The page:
Rosa was born in Viterbo, Italy, the daughter of a talented and prestigious doctor. At age seven, she declared her intentions to consecrate her life to God. Her desire was nourished by her family faith life, and she matured into an educated and sensible young woman with a heart of service and deeply felt spirituality. At age 20, with her father’s encouragement, Rosa entered the Dominican Monastery of Saint Catherine but remained only a few months. Upon the sudden death of her father, Rosa returned home to care for her mother. Tragedy did not stray from the family, with first her brother dying, followed by her mother succumbing to grief and eventual death.
Upon her mother’s death, Rosa felt called to remain “in the world,” teaching and forming young Christian women, rather than returning to a contemplative monastic life. Her spiritual director encouraged her vocation, understanding it to be the will of the Lord, and with permission from the Bishop of Viterbo, Saint Rosa opened her first school for girls. With her typical grace and sensibility, there was little fanfare—only a small humble sign which read “Public School for Girls in Italy.” Saint Rosa structured her school according to an innovative plan that had matured in prayer and her search for the will of God. Her primary objective was to provide the “girls of the common people” a complete Christian formation and prepare them for life in society.
“essential nourishment for the soul.” Saint Rosa stated, “I feel so nailed to the Will of God that nothing else matters, neither death nor life. I want what He wants; I want to serve Him as much as pleases Him and no more.” She united with love the sufferings, hard work and joys of her own life to the sufferings of Jesus Christ, concerned that His Precious Blood would not be shed in vain.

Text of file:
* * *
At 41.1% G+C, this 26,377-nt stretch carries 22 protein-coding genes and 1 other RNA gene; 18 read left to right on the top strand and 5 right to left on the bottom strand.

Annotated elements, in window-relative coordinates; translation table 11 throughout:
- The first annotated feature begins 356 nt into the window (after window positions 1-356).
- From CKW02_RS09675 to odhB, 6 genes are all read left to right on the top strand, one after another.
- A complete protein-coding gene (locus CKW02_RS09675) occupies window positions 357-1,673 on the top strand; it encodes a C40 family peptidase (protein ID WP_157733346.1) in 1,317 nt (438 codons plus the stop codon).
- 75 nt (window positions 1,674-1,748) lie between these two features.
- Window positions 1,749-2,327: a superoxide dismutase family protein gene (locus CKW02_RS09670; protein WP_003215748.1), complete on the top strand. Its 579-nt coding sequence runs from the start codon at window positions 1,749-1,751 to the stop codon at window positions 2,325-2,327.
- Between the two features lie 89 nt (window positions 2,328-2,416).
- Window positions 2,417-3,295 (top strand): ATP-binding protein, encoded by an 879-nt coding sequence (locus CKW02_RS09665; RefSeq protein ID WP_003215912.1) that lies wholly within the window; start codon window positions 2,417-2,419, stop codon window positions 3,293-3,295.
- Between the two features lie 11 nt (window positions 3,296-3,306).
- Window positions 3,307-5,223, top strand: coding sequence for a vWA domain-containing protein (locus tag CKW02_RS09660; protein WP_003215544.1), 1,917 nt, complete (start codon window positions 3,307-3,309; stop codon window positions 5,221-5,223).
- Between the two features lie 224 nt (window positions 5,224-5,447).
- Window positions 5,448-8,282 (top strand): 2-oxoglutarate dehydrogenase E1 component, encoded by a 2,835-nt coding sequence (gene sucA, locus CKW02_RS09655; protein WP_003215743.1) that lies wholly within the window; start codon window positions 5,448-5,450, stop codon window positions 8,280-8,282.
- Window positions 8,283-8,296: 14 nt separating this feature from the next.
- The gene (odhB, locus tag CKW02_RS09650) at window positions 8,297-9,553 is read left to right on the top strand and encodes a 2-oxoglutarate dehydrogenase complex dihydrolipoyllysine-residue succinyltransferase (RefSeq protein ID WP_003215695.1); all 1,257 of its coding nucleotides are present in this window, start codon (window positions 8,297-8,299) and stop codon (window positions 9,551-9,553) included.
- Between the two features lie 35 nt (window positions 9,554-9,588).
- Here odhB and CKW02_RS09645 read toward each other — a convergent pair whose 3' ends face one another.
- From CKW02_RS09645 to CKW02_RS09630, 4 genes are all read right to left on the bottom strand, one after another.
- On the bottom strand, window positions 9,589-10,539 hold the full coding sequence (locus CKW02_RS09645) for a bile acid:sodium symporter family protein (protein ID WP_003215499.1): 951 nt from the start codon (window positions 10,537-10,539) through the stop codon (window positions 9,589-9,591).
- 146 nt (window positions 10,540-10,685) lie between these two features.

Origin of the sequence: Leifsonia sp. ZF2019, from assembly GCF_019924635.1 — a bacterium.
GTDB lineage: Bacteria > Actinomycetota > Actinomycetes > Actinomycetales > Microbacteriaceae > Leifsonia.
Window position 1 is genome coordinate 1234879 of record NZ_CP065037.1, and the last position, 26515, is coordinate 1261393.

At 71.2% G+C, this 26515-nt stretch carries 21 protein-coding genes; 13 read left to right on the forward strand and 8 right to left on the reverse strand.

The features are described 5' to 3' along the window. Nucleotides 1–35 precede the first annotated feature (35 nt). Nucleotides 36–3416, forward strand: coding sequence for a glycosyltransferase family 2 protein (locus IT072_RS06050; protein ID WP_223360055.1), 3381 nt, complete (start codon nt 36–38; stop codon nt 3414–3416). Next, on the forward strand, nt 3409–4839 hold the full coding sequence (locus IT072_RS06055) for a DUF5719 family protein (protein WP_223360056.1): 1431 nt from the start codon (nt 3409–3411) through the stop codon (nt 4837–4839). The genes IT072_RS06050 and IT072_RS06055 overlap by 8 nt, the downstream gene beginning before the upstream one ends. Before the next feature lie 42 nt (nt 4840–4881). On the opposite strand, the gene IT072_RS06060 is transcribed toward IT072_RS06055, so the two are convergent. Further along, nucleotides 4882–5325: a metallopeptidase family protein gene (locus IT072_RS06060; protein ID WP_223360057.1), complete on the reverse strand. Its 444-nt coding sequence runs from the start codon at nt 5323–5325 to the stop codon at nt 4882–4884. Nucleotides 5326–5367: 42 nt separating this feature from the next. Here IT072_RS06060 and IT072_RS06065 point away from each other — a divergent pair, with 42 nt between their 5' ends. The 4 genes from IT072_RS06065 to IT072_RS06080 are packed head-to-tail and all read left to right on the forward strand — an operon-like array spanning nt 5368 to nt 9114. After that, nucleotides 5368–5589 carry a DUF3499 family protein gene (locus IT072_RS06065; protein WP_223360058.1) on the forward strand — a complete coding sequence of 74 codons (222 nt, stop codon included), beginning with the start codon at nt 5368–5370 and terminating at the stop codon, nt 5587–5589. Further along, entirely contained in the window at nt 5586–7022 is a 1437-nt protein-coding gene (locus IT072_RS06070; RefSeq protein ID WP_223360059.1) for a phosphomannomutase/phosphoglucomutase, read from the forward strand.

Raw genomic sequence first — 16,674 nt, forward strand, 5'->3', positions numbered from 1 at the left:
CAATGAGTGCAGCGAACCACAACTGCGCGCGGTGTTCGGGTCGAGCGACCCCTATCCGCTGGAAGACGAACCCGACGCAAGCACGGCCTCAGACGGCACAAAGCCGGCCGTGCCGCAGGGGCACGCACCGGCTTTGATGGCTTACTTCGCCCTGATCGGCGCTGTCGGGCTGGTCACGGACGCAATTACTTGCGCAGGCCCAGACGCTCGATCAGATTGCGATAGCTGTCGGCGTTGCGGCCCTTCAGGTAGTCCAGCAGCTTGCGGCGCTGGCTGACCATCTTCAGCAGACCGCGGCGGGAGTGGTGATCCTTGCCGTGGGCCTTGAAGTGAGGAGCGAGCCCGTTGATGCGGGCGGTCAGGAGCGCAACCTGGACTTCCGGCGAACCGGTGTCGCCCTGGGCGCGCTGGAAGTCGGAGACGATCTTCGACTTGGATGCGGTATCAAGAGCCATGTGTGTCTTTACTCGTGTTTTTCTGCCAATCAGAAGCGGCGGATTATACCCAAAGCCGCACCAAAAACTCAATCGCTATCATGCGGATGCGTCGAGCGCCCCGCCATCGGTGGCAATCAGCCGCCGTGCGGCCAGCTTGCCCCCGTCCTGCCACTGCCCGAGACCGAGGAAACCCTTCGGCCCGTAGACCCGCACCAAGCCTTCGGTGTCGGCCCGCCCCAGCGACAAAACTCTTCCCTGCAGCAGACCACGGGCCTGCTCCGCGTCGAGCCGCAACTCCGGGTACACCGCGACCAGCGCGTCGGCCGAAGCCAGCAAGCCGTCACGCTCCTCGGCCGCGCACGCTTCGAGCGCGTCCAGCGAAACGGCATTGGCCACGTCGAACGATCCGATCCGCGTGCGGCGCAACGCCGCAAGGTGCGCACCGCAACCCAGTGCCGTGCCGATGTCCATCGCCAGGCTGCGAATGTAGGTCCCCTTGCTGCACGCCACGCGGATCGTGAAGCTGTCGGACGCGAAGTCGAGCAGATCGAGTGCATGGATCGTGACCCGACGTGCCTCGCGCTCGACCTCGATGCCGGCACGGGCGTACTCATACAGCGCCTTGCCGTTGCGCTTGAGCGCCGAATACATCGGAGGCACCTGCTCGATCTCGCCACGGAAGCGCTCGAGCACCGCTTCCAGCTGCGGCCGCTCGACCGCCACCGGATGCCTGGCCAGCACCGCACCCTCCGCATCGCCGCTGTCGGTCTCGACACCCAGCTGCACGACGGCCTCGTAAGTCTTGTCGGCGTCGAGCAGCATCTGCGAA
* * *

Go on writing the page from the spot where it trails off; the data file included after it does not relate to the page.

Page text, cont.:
Saint Rosa died a saintly death in the community of St. Mark’s in Rome on the evening of May 7, 1728. She had opened more than forty schools over her lifetime. Her remains were entombed in the nearby Church of the Gesù, so loved by her. In 1952, on the occasion of her Beatification, they were transferred to the chapel of the Generalate in Rome. In 2006, she was formally canonized by Pope Benedict XVI. During his homily, he stated:
“Saint Rose Venerini is another example of a faithful disciple of Christ, ready to give up all in order to do the will of God. She loved to say: "I find myself so bound to the divine will that neither death nor life is important: I want to live as he wishes and I want to serve him as he likes, and nothing more."
From here, from this surrender to God, sprang the long-admired work that she courageously developed in favor of the spiritual elevation and authentic emancipation of the young women of her time.
Saint Rose did not content herself with providing the girls an adequate education, but she was concerned with assuring their complete formation, with sound references to the Church's doctrinal teaching.
Her own apostolic style continues to characterize the life of the Congregation of the Religious Teachers Venerini which she founded. And how timely and important for today's society is this service, which puts them in the field of education and especially of the formation of women.”
The life of Saint Rosa demonstrates to each of us the call that the Lord gives and our need to be willing to listen and obey. Rosa’s life changed dramatically, and she accomplished great works for the glory of the Lord, because she was willing to listen to Him, to persevere through hardship and opposition, and remain steadfast to her mission and His will. Saint Rosa’s life touched countless souls, and her community continues to do so today. What could each of us accomplish if we courageously submitted to the plan of the Almighty? What radical change in the world are we preventing by failing to do so?